Take Incredible Springtime Photos Using These Photography Tips
Spring is around the corner, and many professional and amateur photographers alike love taking photos when the weather starts to warm up.
The colors seem a little more vivid, the days get longer, the natural light sticks around for a while, and everything around us is in bloom.
But as beautiful as the season is, it’s not always easy to capture it in your photographs.
What looks perfect through the lens might not translate to the photo, so it’s important to make sure you’ve got all the elements in place behind the camera.
With that in mind, here are some tips for creating great springtime photos.
Time your photos carefully to get the best lighting
The right light can mean everything when it comes to a photo, especially an outdoor photo. Typically, the best times of day to get the right light are early morning or late afternoon, and into the evening.
As for the early morning, don’t worry if there’s a little fog or mist in the air, particularly if you’re shooting a woodland photo. That fog can add a mysterious feeling to your photos.
Use the right lens for the right type of shot
The wider the lens, the greater the depth of field in your photo. This can be a great way to create contrast in your photos.
But if you’re shooting plants or flowers close-up, make sure to use a macro lens to capture all the tiny-but-important details. Think about getting closer to the ground or taking a vertical shot. Not every photo has to be at eye level.
If you’re trying for a woodland or other outdoor shot that’s a bit different from normal, why not shoot from unexpected or atypical angles? A unique point of view can create a whole new dimension in a photo.
If you’re taking a landscape photo, it’s often helpful to have something in the foreground. It will give a sense of scale to the picture.
Also, it never hurts to remember the ever-trusty rule of thirds: Imagine two lines that divide the photo in into three equal segments, with the subjects of your photo at or near those lines.
Landscapes don’t always have to be landscapes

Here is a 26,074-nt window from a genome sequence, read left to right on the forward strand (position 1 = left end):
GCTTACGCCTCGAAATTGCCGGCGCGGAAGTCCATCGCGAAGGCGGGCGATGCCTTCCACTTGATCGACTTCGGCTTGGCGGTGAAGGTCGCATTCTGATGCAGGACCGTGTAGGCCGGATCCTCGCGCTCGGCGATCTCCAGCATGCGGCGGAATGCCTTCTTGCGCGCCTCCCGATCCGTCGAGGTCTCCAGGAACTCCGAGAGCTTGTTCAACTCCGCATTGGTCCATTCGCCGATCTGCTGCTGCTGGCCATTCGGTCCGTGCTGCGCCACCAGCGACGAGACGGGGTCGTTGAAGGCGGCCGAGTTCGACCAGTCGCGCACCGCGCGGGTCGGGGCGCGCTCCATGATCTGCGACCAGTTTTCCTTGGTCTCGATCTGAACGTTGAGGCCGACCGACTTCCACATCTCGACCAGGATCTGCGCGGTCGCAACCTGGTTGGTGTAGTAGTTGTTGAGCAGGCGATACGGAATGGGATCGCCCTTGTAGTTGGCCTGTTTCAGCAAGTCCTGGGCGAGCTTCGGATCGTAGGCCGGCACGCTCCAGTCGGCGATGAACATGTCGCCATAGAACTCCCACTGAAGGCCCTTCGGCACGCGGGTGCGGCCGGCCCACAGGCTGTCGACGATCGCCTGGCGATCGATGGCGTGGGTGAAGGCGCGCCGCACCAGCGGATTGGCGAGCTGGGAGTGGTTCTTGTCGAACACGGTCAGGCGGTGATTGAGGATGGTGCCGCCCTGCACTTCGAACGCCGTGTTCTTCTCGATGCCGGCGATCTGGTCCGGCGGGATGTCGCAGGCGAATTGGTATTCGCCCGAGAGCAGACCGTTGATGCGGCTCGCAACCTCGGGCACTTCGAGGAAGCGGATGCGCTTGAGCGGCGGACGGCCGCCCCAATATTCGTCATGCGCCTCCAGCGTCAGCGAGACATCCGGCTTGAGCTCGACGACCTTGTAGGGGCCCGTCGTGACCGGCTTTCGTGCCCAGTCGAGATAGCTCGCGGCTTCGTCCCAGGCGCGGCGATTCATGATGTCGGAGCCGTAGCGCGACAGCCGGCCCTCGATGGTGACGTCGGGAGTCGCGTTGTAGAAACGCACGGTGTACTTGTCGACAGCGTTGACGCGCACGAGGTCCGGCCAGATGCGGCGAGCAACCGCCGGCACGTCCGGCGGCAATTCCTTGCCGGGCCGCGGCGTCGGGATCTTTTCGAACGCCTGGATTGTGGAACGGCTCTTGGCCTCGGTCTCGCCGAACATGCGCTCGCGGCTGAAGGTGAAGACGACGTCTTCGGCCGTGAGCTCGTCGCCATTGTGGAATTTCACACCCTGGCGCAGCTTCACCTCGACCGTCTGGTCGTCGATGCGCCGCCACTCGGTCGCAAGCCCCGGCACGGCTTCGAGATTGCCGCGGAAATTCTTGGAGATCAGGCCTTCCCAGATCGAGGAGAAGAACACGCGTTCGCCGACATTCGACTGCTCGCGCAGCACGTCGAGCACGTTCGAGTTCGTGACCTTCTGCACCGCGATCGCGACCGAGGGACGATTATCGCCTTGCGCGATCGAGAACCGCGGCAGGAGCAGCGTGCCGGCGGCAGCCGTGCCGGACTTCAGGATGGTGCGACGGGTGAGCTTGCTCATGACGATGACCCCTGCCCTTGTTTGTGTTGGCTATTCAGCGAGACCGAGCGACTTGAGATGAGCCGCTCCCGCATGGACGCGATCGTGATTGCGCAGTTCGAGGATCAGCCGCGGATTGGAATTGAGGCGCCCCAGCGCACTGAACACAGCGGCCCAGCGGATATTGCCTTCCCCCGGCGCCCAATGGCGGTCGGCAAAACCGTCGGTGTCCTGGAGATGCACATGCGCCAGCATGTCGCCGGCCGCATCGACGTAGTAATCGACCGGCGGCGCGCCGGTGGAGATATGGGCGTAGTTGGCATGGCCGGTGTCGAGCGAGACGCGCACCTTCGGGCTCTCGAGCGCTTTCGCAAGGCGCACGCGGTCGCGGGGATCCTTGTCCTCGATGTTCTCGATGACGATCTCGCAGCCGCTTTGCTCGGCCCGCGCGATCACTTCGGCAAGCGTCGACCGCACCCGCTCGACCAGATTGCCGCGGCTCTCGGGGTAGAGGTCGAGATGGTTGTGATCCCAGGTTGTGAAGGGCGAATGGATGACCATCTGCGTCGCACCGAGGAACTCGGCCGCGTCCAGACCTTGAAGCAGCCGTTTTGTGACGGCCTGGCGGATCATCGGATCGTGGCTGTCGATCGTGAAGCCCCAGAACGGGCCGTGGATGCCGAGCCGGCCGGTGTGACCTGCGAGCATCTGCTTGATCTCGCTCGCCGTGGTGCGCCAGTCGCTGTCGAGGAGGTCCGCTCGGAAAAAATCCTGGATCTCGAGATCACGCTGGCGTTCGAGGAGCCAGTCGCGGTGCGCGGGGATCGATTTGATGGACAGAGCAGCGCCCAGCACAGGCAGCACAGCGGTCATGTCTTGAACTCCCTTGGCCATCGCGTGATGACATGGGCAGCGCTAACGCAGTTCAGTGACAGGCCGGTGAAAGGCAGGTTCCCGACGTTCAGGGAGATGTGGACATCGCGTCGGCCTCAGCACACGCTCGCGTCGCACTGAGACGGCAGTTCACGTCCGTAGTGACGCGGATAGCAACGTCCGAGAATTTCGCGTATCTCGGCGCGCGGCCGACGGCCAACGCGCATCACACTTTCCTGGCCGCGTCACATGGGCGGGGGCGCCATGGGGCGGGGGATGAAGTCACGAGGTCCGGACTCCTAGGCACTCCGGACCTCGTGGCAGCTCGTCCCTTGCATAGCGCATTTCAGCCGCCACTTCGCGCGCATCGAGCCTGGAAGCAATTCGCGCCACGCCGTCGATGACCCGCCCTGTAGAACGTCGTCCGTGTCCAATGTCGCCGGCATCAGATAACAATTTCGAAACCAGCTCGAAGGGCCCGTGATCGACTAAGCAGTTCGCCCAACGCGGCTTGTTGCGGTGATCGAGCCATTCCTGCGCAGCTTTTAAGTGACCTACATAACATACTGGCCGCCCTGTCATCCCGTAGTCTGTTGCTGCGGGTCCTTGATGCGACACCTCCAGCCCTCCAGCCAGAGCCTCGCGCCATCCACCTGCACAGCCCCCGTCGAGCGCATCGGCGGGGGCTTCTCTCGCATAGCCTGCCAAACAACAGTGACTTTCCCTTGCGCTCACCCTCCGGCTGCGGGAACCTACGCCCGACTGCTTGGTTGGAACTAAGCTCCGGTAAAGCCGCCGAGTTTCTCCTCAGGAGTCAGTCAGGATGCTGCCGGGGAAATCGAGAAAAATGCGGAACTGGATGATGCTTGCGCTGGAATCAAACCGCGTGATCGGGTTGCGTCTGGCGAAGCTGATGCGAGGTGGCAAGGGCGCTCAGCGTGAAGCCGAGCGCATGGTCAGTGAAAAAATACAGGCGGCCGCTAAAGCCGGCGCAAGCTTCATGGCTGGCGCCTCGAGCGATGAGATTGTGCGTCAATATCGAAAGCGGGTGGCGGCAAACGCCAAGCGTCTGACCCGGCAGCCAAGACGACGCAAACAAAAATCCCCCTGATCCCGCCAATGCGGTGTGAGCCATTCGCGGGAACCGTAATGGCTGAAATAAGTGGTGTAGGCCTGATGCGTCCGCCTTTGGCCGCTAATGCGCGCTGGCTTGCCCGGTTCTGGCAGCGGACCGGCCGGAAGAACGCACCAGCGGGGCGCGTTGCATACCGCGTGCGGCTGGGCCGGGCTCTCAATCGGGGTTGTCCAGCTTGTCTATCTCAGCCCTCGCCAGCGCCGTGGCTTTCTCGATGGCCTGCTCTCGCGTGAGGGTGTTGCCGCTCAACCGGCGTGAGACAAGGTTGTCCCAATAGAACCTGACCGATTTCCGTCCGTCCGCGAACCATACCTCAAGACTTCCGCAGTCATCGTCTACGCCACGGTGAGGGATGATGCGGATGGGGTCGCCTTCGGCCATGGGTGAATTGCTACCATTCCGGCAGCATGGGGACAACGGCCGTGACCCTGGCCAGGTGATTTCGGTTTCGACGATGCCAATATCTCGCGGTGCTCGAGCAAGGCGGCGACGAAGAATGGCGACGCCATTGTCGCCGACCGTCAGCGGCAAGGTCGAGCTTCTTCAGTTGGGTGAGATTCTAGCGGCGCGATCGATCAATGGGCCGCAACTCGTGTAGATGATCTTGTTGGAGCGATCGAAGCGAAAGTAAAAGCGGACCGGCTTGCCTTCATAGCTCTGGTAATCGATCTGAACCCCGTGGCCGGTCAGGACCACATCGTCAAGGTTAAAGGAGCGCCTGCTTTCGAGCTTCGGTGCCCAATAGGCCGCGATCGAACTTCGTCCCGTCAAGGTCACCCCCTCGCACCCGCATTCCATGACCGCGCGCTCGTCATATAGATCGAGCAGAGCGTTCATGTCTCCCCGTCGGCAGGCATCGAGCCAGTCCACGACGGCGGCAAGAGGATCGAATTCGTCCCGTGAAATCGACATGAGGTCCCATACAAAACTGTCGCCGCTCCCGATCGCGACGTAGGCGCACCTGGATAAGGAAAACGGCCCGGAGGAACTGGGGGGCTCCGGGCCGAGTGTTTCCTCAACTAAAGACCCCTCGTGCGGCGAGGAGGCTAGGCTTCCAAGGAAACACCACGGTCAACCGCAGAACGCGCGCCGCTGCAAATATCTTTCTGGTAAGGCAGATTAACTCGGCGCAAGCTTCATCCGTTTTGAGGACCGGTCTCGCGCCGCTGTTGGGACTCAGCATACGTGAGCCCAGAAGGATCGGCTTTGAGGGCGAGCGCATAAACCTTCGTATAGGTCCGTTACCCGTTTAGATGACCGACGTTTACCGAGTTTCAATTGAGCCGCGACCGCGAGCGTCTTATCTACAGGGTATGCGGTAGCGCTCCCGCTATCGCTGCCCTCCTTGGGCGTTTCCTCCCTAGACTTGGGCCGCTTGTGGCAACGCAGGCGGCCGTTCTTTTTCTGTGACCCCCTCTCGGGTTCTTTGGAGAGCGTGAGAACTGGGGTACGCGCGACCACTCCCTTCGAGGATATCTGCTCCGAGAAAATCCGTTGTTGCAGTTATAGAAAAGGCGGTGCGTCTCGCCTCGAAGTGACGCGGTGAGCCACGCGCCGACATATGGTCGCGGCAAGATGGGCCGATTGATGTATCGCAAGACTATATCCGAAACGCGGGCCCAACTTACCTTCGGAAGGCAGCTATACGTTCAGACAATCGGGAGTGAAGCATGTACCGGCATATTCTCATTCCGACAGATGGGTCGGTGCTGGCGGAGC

There are certain landscapes that can lend themselves very well to a portrait format photo. Try both, and see which you prefer. It won’t always work, but you could be pleasantly surprised.
Pay attention to movement
Try to be aware of the wind where you’re photographing. As you’re preparing to take your photos, take note of the conditions around you. Should you wait a moment for that breeze to pass?
It might also help to use a faster shutter speed in those situations. It reduces the effect of movement or blurring within the photo.
Head to the water’s edge
If you’re looking for some vibrant, colorful new plants to photograph in the spring, check along the banks of a stream, creek, or river. Even if the trees are still bare from the fall and winter, there’s probably new life along the banks.
Use rain to your advantage
Taking photos right after a spring rain shower can produce some sparkling results, particularly up close on flowers and plants. And if the sky is still overcast, you can end up with some perfect lighting.
Protect yourself and your equipment
The photographer isn’t the only thing out in the wild during the spring. There are plenty of insects out there, so make sure to have some insect repellant sprayed on before you go looking for that perfect photo.
Just make sure your camera is safely out of range when you apply that bug spray. There are some spray-on repellents that can melt plastics in the right conditions, so keep the camera in the bag until after you’ve finished applying.
Portraits will look best in the early morning
If you’re going to be photographing people outdoors, early morning might be the best time to do it. There’s a softness in the morning light, when the sun is low on the horizon, that can really make a portrait special.
When you’ve gotten all the lovely springtime photos you want, make sure to send them to your Nixplay WiFi Cloud Digital Frame so you can enjoy them every day. For tips on how to organize your photos into playlists, read our post “Photo Playlist Ideas for that Nixplay Digital Frame You Got for Christmas.”